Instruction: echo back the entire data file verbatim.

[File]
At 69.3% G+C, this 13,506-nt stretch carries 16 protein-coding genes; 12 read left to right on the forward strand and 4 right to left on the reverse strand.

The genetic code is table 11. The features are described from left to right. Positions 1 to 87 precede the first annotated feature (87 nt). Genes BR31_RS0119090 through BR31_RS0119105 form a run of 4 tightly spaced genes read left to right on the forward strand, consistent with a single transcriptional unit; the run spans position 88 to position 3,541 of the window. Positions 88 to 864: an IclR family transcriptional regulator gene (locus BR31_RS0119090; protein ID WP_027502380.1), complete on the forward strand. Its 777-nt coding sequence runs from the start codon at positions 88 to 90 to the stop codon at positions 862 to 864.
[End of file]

At 69.3% G+C, this 13,506-nt stretch carries 16 protein-coding genes; 12 read left to right on the forward strand and 4 right to left on the reverse strand.

The genetic code is table 11. The features are described from left to right. Positions 1 to 87 precede the first annotated feature (87 nt). Genes BR31_RS0119090 through BR31_RS0119105 form a run of 4 tightly spaced genes read left to right on the forward strand, consistent with a single transcriptional unit; the run spans position 88 to position 3,541 of the window. Positions 88 to 864: an IclR family transcriptional regulator gene (locus BR31_RS0119090; protein ID WP_027502380.1), complete on the forward strand. Its 777-nt coding sequence runs from the start codon at positions 88 to 90 to the stop codon at positions 862 to 864.